(Rohun, Hind.) Nat. Ord. Cedrelaceae. Hub. Central and Southern India.

Med. Prop. and Action. Astringent, tonic, and febrifuge. It may also be given in decoction (3x. of the bark, Water Oij., boil in an earthen vessel to Oj.; strain: Beng. Ph.). It is also useful as an astringent lotion and injection.

Dose of powdered bark, gr. xx. - gr. xl.

2599. Therapeutic Uses

In Intermittent Fevers, it has been advised as a substitute for Cinchona, by Dr. Roxburgh, Dr. Duncan, Mr. Breton, and others. O'shaughnessy, however, considers it to be of very questionable efficacy, and although, like mahogany and other astringents, it may occasionally be useful in mild cases, it is not to be trusted to in severe or complicated ones. It may be given in extract or in decoction (ante).

2600. In Leucorrha, Atonic Menorrhagia, §c., and also in relaxation of the Mucous Membrane of the Rectum, attended with Prolapsus, the decoction (ut supra) may be used as an injection, with great advantage.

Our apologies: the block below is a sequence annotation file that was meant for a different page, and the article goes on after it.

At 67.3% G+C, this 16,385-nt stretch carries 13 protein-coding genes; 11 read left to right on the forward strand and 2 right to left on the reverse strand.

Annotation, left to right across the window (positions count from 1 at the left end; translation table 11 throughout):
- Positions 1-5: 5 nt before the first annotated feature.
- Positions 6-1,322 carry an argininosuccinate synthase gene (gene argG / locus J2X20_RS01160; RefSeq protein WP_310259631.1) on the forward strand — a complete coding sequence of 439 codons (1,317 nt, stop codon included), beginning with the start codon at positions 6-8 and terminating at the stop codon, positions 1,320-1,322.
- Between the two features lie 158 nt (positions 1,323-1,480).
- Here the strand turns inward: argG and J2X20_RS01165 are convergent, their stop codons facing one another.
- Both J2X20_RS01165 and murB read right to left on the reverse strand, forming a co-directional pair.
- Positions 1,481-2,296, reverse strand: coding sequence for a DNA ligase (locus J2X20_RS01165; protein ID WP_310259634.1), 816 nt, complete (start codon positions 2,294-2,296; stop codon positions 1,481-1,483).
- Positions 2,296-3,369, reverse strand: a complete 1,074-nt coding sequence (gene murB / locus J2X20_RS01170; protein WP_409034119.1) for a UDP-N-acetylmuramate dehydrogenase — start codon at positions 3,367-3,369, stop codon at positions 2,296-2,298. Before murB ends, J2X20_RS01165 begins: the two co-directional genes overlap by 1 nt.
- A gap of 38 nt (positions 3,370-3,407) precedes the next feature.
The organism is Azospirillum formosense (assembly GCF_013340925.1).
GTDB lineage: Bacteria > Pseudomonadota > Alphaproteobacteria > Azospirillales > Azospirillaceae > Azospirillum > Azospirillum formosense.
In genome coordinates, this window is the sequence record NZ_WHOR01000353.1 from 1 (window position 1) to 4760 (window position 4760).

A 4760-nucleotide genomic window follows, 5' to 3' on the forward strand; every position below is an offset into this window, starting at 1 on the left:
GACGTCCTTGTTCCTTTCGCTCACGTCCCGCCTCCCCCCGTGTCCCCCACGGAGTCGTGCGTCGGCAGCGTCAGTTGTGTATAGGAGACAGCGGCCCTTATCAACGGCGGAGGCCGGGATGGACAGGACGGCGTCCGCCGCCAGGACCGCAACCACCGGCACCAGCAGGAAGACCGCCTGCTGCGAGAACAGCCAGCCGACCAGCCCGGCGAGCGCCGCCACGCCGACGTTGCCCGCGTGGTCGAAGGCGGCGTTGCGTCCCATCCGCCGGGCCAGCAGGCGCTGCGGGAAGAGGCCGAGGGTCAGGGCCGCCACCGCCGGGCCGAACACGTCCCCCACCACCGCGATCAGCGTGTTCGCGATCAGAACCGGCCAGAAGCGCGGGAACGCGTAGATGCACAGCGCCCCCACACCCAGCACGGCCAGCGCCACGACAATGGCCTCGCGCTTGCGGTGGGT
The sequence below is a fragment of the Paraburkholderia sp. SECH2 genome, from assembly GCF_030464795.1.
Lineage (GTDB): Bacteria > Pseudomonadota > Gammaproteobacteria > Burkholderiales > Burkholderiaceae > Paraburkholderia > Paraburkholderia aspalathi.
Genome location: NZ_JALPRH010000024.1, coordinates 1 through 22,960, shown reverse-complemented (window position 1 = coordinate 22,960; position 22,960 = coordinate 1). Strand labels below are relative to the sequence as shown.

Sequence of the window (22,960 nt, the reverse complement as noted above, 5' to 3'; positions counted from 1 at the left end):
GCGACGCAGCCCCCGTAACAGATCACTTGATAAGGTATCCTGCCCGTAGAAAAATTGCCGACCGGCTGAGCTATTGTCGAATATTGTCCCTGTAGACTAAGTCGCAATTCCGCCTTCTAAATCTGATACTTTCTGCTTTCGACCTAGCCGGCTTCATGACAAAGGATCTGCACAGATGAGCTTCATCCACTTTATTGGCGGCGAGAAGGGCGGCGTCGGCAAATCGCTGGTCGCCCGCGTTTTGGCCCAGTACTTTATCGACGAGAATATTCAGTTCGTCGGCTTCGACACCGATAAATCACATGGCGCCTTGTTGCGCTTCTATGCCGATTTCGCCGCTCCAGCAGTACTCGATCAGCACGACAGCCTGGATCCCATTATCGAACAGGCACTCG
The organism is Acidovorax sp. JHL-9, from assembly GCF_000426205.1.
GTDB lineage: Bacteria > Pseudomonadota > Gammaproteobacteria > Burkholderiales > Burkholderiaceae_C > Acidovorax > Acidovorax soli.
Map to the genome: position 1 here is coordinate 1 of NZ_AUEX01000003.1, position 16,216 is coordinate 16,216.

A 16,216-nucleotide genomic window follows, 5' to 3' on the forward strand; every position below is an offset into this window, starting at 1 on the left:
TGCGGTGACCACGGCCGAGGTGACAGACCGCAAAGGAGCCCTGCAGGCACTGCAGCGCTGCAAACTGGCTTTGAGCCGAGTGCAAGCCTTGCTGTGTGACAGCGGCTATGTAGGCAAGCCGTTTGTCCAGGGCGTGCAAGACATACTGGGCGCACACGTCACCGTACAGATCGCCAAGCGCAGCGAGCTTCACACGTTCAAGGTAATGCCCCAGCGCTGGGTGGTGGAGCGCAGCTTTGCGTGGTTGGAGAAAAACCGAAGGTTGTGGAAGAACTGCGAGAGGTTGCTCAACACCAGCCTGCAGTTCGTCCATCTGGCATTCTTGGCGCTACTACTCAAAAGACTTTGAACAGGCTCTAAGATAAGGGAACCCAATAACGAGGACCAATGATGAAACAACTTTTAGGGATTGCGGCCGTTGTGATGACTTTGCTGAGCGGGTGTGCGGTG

* Palmer's Bread for Diabetic Pa-tients. Take the ligneous matter of 16lbs. of Potatoes washed free from starch, 3/41b. of Mutton Suet, 1/2lb. of fresh Butter, 12 Eggs, ss. of Carbonate of Soda, and 3ij. of dilute Hydrochloric Acid. Divide into eight cakes, and bake in a quick oven, until they are nicely browned. - Lancet, March 17, 1849.

Med.-Chir. Trans., vol. xi. p. 324.

Bengal Dispensatory.

2601. In Relaxed Sore Throat, &c., the decoction is a useful gargle.

Spartium Scoparicm. See Sarothamnus Scoparius.